What is copyright?
Copyright promotes creativity by protecting the rights of creators while providing limits on those rights. Who would write a book if anyone could reproduce it, distribute it, make derivative works from it, or publicly perform or display it? However, there are limitations to copyright, such as the right of fair use.
Fair use is a legal defense, not a protection from lawsuits. It is flexible to allow for interpretation and emerging technologies. For an informative and entertaining look at Fair Use, watch the video A Fair(y) Use Tale. You can also learn more by reading the Visual Resources Association: Statement on the Fair Use of Images for Teaching, Research, and Study.
Fair use is based on four factors.
- The purpose and character of the use, including whether such use is of a commercial nature or is for nonprofit educational purposes. Fair use often, but not always, favors nonprofit educational uses over commercial uses.
- The nature of the copyrighted work. Factual works are more likely to be fair use than fictional or artistic works; unpublished works are more protected than published works.
- The amount and substantiality of the portion used in relation to the copyrighted work as a whole. There is no 10% rule in copyright law. That’s simply a guideline used by some. Amount is measured both quantitatively and qualitatively. Using a small amount may be too much if it is the heart of the work.
- The effect of the use upon the potential market for or value of the copyrighted work.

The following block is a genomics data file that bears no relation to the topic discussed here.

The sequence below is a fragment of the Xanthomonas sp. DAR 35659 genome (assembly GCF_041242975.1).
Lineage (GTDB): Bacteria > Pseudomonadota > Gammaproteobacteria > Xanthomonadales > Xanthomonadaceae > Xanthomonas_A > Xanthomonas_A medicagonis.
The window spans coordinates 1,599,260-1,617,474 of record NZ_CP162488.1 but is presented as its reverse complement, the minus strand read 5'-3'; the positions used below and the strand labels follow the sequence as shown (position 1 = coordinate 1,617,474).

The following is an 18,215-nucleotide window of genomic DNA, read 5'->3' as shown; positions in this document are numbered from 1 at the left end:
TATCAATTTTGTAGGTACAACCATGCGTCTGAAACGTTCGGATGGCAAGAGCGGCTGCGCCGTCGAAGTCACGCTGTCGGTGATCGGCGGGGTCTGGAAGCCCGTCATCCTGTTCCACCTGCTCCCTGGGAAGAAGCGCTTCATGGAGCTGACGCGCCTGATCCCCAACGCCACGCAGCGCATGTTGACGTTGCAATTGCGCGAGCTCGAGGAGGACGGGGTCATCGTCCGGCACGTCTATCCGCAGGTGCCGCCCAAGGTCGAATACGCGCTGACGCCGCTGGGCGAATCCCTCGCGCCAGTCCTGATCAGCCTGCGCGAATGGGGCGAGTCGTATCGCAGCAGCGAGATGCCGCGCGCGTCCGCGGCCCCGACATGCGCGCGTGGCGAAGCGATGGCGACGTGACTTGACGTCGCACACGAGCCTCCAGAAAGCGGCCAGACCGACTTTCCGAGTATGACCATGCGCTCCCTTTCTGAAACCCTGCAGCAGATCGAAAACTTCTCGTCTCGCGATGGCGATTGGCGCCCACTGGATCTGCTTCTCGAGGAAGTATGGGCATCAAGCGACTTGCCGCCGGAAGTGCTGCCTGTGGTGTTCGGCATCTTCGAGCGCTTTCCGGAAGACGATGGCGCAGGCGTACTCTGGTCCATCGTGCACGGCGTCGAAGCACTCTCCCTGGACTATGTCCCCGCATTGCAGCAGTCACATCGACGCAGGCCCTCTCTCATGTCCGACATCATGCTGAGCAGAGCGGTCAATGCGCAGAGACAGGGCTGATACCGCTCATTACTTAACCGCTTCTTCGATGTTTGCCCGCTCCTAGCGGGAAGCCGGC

PNWU Copyright Policy
A resource for PNWU students, faculty, and staff.
Copyright Clearance Center (CCC) RightFind
Verify copyright permissions for journal articles or books covered by the PNWU academic license.
CCC Annual Copyright License
Brief overview of the annual license for academic institutions.
Requesting Permission from a Copyright Owner
Guidelines on how to contact and request permission to use a copyrighted work. Includes templates for correspondence. Information provided courtesy of Dr. Kenneth D. Crews (formerly of Columbia University).
UC Copyright Education Web Site
A resource for the University of California community. An excellent resource with information on fair use, public domain, classroom use, and more.
Special Note about Online Resources
Our licensed online resources; e.g., databases and eJournals, fall under contract law. Uses that are permitted by copyright law or fair use may differ from those permitted by a license agreement. For specific questions related to the use of any of our licensed resources, please contact the library.